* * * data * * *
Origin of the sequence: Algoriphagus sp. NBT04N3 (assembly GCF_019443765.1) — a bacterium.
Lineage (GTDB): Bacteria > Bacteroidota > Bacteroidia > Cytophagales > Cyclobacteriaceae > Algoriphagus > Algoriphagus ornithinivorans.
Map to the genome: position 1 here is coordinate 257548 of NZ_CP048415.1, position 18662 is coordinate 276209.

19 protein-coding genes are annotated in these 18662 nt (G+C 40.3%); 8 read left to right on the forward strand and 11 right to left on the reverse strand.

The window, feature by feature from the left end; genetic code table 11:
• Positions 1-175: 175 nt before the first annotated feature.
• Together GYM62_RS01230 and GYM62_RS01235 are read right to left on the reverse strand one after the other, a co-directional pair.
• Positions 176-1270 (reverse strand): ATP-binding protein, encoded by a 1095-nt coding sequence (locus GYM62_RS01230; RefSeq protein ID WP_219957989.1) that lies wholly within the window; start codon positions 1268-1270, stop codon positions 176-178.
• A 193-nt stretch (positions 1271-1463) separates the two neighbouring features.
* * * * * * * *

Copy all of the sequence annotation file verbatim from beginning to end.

Origin of the sequence: Algoriphagus sp. NBT04N3 (assembly GCF_019443765.1) — a bacterium.
Lineage (GTDB): Bacteria > Bacteroidota > Bacteroidia > Cytophagales > Cyclobacteriaceae > Algoriphagus > Algoriphagus ornithinivorans.
Map to the genome: position 1 here is coordinate 257548 of NZ_CP048415.1, position 18662 is coordinate 276209.

19 protein-coding genes are annotated in these 18662 nt (G+C 40.3%); 8 read left to right on the forward strand and 11 right to left on the reverse strand.

The window, feature by feature from the left end; genetic code table 11:
• Positions 1-175: 175 nt before the first annotated feature.
• Together GYM62_RS01230 and GYM62_RS01235 are read right to left on the reverse strand one after the other, a co-directional pair.
• Positions 176-1270 (reverse strand): ATP-binding protein, encoded by a 1095-nt coding sequence (locus GYM62_RS01230; RefSeq protein ID WP_219957989.1) that lies wholly within the window; start codon positions 1268-1270, stop codon positions 176-178.
• A 193-nt stretch (positions 1271-1463) separates the two neighbouring features.